If the Iraqi Parliament passes what they call the “troop withdrawal pact,” the United States will have no choice in the matter: we will be out of the COIN business. It is only reasonable then, that since the Iraqi government feels they are sufficiently capable of providing the bulk of their own security, we should immediately conduct an analysis of how many combat forces would be necessary to provide a robust quick reaction force (QRF) should Iraqi forces require temporary reinforcement –- probably initially in the 30,000 range -– and then plan for the redeployment of the remainder of our combat forces.

We should not conduct the redeployment evenly over the next three years, but should set as a mark to have all but the QRF personnel out of Iraq by the end of 2009. As the Iraqi armed forces continue to develop and demonstrate growing and independent ability, the QRF itself will gradually reduce in size until it, too, is out of Iraq by an agreed-upon date prior to the 2011 deadline.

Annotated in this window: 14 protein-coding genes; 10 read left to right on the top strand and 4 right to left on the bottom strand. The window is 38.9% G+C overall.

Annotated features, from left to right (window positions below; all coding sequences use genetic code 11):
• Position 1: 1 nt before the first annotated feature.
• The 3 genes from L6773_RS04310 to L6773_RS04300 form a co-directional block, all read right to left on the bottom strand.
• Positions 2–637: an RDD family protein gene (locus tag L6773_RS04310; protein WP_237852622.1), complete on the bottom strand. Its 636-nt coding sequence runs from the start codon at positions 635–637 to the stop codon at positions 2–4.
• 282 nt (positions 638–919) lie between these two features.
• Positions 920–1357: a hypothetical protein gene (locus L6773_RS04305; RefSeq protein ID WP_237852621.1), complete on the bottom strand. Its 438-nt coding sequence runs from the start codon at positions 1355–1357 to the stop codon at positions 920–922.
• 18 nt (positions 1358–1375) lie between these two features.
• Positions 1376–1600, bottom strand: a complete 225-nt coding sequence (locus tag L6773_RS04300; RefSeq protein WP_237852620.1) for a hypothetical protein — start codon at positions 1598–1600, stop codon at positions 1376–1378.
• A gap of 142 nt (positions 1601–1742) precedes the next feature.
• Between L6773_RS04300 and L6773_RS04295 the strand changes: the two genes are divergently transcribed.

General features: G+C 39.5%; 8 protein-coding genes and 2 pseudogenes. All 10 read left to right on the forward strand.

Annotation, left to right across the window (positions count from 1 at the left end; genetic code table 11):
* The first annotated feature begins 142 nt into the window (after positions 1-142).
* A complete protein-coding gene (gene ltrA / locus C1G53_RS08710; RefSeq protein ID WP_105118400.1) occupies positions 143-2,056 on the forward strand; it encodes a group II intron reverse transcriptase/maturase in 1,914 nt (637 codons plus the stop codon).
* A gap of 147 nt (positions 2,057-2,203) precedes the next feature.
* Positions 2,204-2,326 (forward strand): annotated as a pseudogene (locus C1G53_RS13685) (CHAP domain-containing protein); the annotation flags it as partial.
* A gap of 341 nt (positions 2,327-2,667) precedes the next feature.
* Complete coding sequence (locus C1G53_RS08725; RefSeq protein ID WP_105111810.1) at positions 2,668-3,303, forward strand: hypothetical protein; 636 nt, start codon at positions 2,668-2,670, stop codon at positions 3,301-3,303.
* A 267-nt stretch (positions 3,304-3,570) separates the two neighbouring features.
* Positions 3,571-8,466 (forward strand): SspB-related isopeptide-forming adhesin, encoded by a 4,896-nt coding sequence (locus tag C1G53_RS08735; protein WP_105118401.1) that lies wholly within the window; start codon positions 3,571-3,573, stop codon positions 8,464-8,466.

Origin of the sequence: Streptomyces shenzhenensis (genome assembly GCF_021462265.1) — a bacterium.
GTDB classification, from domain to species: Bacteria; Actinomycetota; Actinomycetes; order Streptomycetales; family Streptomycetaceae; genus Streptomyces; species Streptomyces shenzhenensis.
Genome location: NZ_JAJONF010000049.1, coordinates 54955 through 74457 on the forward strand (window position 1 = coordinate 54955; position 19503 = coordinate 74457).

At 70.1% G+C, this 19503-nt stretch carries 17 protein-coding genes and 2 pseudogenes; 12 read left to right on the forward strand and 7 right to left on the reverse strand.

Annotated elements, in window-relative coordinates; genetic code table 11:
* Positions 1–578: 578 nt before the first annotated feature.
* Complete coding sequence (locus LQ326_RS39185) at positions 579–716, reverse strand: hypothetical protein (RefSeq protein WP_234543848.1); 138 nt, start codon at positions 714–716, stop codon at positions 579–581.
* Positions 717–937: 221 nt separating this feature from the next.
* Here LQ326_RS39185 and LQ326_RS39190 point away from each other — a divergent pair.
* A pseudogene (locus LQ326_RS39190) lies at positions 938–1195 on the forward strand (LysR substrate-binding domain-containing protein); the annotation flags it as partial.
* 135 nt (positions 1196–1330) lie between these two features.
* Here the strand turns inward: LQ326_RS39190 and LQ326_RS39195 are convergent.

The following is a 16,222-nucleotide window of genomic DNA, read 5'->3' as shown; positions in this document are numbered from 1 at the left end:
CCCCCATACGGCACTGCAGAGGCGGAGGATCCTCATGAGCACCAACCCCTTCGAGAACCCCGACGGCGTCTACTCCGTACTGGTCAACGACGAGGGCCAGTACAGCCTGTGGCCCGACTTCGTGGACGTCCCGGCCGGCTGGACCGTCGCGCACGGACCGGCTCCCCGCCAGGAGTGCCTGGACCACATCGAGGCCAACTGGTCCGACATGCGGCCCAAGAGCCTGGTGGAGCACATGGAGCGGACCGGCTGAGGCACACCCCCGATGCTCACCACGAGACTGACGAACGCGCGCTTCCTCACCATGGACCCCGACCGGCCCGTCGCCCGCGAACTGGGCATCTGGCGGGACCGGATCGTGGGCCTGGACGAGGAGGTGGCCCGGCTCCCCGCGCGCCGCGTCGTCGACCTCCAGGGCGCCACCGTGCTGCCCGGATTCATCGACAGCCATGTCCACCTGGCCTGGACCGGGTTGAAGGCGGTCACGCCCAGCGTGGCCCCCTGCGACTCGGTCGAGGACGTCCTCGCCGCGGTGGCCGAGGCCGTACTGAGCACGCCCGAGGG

But this recommendation for redeployment comes with a warning: absolutely nothing in the Iraqi agreement or the current level of stability “guarantees” anything.

Just as happened after the British withdrew from Iraq in 1932 after 17 years of investment, Iraq could disintegrate into chaos; even civil war would not be out of the question. It is equally possible, however, that Iraq could develop into a mature, responsible state that is at peace with its neighbors and is a respected member of the Middle East. But regardless of what any American may prefer, it will not be the United States that determines the success or failure of the Iraqi regime: it will be the people and government of Iraq.

Army Maj. Daniel L. Davis, a cavalry officer, has fought in Desert Storm, Afghanistan and Operation Iraqi Freedom.